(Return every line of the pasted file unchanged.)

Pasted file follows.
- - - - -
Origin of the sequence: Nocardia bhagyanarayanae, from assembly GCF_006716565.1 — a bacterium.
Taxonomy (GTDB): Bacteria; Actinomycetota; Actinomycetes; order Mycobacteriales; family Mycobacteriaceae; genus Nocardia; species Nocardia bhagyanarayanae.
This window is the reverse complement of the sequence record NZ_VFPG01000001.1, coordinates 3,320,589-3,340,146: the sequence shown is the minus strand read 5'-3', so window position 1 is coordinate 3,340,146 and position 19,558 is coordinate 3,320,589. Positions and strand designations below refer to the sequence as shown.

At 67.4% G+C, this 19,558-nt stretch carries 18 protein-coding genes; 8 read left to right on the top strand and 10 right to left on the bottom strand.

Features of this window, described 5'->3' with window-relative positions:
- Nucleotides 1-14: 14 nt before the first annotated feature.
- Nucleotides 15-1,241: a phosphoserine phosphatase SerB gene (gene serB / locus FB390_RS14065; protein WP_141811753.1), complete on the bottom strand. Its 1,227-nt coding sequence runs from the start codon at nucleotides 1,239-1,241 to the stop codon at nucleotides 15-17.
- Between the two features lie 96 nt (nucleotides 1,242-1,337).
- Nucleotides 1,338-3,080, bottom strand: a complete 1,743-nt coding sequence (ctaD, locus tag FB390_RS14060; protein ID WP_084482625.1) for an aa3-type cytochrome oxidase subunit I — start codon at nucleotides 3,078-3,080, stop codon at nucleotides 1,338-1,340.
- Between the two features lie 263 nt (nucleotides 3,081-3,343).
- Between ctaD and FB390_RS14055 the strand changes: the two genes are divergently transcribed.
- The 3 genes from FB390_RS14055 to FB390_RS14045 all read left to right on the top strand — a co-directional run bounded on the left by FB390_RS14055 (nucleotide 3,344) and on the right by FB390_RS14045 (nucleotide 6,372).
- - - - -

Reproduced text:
Origin of the sequence: Nocardia bhagyanarayanae, from assembly GCF_006716565.1 — a bacterium.
Taxonomy (GTDB): Bacteria; Actinomycetota; Actinomycetes; order Mycobacteriales; family Mycobacteriaceae; genus Nocardia; species Nocardia bhagyanarayanae.
This window is the reverse complement of the sequence record NZ_VFPG01000001.1, coordinates 3,320,589-3,340,146: the sequence shown is the minus strand read 5'-3', so window position 1 is coordinate 3,340,146 and position 19,558 is coordinate 3,320,589. Positions and strand designations below refer to the sequence as shown.

At 67.4% G+C, this 19,558-nt stretch carries 18 protein-coding genes; 8 read left to right on the top strand and 10 right to left on the bottom strand.

Features of this window, described 5'->3' with window-relative positions:
- Nucleotides 1-14: 14 nt before the first annotated feature.
- Nucleotides 15-1,241: a phosphoserine phosphatase SerB gene (gene serB / locus FB390_RS14065; protein WP_141811753.1), complete on the bottom strand. Its 1,227-nt coding sequence runs from the start codon at nucleotides 1,239-1,241 to the stop codon at nucleotides 15-17.
- Between the two features lie 96 nt (nucleotides 1,242-1,337).
- Nucleotides 1,338-3,080, bottom strand: a complete 1,743-nt coding sequence (ctaD, locus tag FB390_RS14060; protein ID WP_084482625.1) for an aa3-type cytochrome oxidase subunit I — start codon at nucleotides 3,078-3,080, stop codon at nucleotides 1,338-1,340.
- Between the two features lie 263 nt (nucleotides 3,081-3,343).
- Between ctaD and FB390_RS14055 the strand changes: the two genes are divergently transcribed.
- The 3 genes from FB390_RS14055 to FB390_RS14045 all read left to right on the top strand — a co-directional run bounded on the left by FB390_RS14055 (nucleotide 3,344) and on the right by FB390_RS14045 (nucleotide 6,372).